I’m at a point in between writings, finishing off one project but not totally sure about what to do next, other than continue writing, playing the piano, and taking photographs. Like the one below:
In an earlier post, I outlined some of the methods I use for backing up. Since then, I’ve stumbled upon a new problem – Word documents not always working with OpenOffice.org.
I’ve added a couple of extras to my backing up routine:
- Copy and pasting the material, sending it as an email
- Converting the document into PDF and sending as an email attachment
I’ve also signed up for free online storage at IDrive. IDrive functions like an external drive on the computer and enables users to back up entire folders
This morning, I finished the rewrite of my second novel, a psychological thriller set in the Lancashire countryside in the north of England. I plan to work on another writing project in the meantime.
Secrets, a psychological thriller set in Lancashire, UK.
The following takes place during the build up to the first major dramatic peak, about a week before the central character has to confront a person from his past. After spending sixteen years in London, central character Alan is finding it hard to adjust to life in the north of England.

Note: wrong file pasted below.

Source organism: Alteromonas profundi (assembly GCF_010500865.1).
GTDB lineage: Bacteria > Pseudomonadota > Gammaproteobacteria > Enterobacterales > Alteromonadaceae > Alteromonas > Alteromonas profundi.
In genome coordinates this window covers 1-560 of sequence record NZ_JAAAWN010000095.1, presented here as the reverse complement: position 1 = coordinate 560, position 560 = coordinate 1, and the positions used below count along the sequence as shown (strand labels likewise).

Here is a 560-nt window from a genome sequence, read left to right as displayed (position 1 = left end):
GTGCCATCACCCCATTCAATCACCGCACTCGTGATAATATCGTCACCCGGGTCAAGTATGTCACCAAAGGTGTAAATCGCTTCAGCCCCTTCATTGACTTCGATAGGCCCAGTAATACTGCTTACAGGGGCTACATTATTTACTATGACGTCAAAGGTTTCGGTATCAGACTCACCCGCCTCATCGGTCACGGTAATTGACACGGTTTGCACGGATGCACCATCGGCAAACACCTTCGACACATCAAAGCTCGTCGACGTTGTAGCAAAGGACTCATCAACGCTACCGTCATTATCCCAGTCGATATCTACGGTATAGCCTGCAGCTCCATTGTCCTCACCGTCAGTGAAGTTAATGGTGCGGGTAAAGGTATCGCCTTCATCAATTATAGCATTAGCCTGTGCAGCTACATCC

Ticton. Second time back. The familiar sites. Disused mill, shut down two-storey factory with large chimney set back from the road, parade of shops, rows of damp-looking terraced houses, waterworks further on, sky grey and dull. I catch a glimpse of Sheila Oscott by an upstairs window in her yellow cardigan, looking weary as she stares down on the empty cobbled street. Would I really want to return permanently to a place like this after enjoying more than sixteen years in London?
A blast of damp air hits me in the face when I get out of the car and I nearly step into a puddle. The place is like a desert, barren and bare.
Weather descriptions can create problems in novel writing, apparently. Too many, and the reader may lose interest. None, and the reader may find the scene setting lacking.
Then there’s the Pathetic Fallacy. In some cases, the tone of the weather hints at what is to come.
Here’s a description of a storm taken from my second novel, a psychological thriller. In this scene, the main character is driving his eight-year-old son home from school.
We barely talk on the way back. Jazz FM plays on the car radio, my favourite station. Those dissonances calming my mood, calming my mind. The journey, though, is rough, and the steadily darkening sky warn of a prairies-like storm Rain falls down my windscreen, making it difficult to see.
The rain sweeps across the surrounding grass verges in a downpour, splattering on the road ahead. At Rupton village, lightning streaks across the horizon, capturing a frozen shot of The Factory in the valley below: brown, muddy-red brickwork with turret-like windows and a tall chimney to side. Thunder, then more lightning and another glimpse of The Factory with the metal fencing surrounding the car park and the cooling towers and pylon grid further on. Austere. More thunder and lightning. Torrents of rain and gusts of wind. Snapping branches and soaked leaves strewn along pavements. The steep winding road to the bottom of the valley glazed from the rain, tiny streams of waters trickle down the hill to join the river at the other side.
‘Wow,’ Robert says.
He nods, but doesn’t smile.